Judging by all of the commentary after Golden State’s Game 1 victory over the Cleveland Cavaliers, we should forego the remaining games and concede that the Warriors are this year’s NBA champs. Really?
Of course, the Cavaliers would have preferred a better start to the NBA Finals, but isn’t it a bit premature to write them off already? Didn’t Cleveland face worse odds last year, only to overcome them and win the title? Here are five reasons why it’s way too early to give up on the Cavs. (I can’t believe I have to even write that statement after just one loss in a best of seven series.)
Admittedly, no one likes to lose by double digits, but when these two teams play, we should expect blowout victories. Look at last year’s box scores. The Warriors opened the series with two wins at home: 104-89 and 110-77. The Cavs then rebounded to win Game 3, 120 to 90, a 30 point victory after they had just lost by 23. In other words, it’s not time for Cleveland supporters to panic because Golden State opened with a Game 1 win – heck, let’s even expand that to include Game 2. (Now, if Cavs were to go down 3-0 after a home defeat, yeah, go ahead and panic.)
Conspiracy theory alert: let’s just say that if Cleveland goes down 2-0, which is pretty likely, look for certain foul calls to go their way when the teams play in Cleveland. Ya know, fouls like the blocking vs charge call that drives everyone crazy? Yeah, Cleveland will get those calls in their favor. Also, expect LeBron and Kyrie to make a living at the free-throw line as they’ll get the benefit-of-the-doubt superstar calls. Hey, just be glad this isn’t the David Stern era, where he’d leave no doubt as to which team the secret memo content favored.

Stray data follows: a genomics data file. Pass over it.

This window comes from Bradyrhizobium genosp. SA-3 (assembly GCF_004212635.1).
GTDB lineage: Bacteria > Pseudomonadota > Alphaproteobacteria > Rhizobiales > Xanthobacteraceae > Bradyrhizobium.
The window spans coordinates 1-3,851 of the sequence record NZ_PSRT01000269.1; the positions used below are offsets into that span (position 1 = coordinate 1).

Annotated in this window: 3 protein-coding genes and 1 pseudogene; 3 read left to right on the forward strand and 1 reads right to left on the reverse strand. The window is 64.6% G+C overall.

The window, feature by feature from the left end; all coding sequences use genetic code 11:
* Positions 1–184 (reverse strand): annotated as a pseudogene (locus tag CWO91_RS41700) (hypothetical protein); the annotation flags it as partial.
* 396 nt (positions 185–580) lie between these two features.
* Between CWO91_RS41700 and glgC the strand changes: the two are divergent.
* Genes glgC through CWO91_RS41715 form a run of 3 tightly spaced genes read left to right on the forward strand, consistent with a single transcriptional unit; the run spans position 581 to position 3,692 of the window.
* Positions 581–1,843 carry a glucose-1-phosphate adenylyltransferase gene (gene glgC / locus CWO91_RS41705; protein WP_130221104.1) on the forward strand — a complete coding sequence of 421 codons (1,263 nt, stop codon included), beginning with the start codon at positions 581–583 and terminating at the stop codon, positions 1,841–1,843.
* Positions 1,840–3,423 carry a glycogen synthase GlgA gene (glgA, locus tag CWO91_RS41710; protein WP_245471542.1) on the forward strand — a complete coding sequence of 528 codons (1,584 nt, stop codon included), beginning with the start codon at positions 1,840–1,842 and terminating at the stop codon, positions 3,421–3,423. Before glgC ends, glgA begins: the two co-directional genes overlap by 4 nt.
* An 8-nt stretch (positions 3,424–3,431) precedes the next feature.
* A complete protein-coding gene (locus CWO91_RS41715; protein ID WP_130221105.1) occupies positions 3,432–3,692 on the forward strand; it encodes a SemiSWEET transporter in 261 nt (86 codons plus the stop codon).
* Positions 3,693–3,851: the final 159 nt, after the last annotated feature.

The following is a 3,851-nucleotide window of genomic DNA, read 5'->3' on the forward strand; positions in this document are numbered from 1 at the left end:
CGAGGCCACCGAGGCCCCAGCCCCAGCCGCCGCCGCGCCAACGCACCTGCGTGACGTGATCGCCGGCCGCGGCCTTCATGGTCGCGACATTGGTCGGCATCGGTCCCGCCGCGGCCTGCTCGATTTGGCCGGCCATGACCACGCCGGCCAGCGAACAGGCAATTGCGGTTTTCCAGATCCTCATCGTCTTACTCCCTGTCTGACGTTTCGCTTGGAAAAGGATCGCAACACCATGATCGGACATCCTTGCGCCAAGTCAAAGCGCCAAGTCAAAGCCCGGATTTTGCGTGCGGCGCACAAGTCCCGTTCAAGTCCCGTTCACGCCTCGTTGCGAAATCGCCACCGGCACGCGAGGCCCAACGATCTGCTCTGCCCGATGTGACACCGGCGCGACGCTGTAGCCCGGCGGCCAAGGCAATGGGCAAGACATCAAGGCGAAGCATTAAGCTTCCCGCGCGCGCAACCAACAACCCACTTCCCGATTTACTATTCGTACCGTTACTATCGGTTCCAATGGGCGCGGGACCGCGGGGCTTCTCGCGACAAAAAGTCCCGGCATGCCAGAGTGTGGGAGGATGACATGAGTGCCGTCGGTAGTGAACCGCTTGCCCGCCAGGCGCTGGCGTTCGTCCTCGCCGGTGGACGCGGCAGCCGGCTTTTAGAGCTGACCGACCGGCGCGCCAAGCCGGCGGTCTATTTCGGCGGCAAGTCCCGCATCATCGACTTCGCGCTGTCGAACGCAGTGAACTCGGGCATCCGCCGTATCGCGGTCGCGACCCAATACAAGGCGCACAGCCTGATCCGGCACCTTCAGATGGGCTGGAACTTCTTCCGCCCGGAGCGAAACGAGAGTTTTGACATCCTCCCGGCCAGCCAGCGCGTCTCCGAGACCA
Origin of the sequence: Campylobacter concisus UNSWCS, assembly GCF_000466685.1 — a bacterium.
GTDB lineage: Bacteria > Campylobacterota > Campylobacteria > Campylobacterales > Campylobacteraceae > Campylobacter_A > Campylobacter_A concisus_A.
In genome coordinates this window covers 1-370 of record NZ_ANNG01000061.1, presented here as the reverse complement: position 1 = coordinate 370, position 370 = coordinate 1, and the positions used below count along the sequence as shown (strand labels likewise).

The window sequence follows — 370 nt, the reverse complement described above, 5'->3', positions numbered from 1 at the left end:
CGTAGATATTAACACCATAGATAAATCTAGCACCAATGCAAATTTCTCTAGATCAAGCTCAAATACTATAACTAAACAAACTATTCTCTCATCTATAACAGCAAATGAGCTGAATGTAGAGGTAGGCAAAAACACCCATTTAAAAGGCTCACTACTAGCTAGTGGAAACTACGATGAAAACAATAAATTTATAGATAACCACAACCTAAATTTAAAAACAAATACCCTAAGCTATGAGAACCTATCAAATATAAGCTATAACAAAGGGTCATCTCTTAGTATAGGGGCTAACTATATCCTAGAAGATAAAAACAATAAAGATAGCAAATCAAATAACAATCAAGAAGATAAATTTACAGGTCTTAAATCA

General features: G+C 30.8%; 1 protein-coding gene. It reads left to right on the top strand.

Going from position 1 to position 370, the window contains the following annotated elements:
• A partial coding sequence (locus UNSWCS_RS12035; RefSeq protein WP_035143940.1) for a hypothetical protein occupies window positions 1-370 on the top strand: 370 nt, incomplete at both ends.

The turnovers will even out. Surprisingly, Golden State played a particularly clean game regarding turnovers. On the other hand, Cleveland made more than their normal share, and against the Warriors, turning the basketball over is especially problematic as it leads to more fast breaks with players in space, more open shots, and (usually) more points.
Cleveland should know by now that they can’t run-and-gun with the Warriors, so they will slow the pace of the game down, exert their physical style of play, and force the Warriors to actually make more difficult shots rather than offering up free trips to the rim.
Players on Cleveland’s roster not named LeBron James and Kyrie Irving will shoot better than they did in Game 1, right? Probability tells us that they won’t shoot that horrible again and again. Add in LeBron James, the league’s best player (still), and Kyrie Irving to the improved scoring output and Cleveland’s chances of winning obviously improve. Isn’t math unassailable?
I still stand by my original prediction: Cavs 4-3.
What do you think?
(Original Logos created by Michael Tipton, CC-BY SA 2.0)
(Kyrie Irving photo By Erik Drost from United States [CC BY 2.0])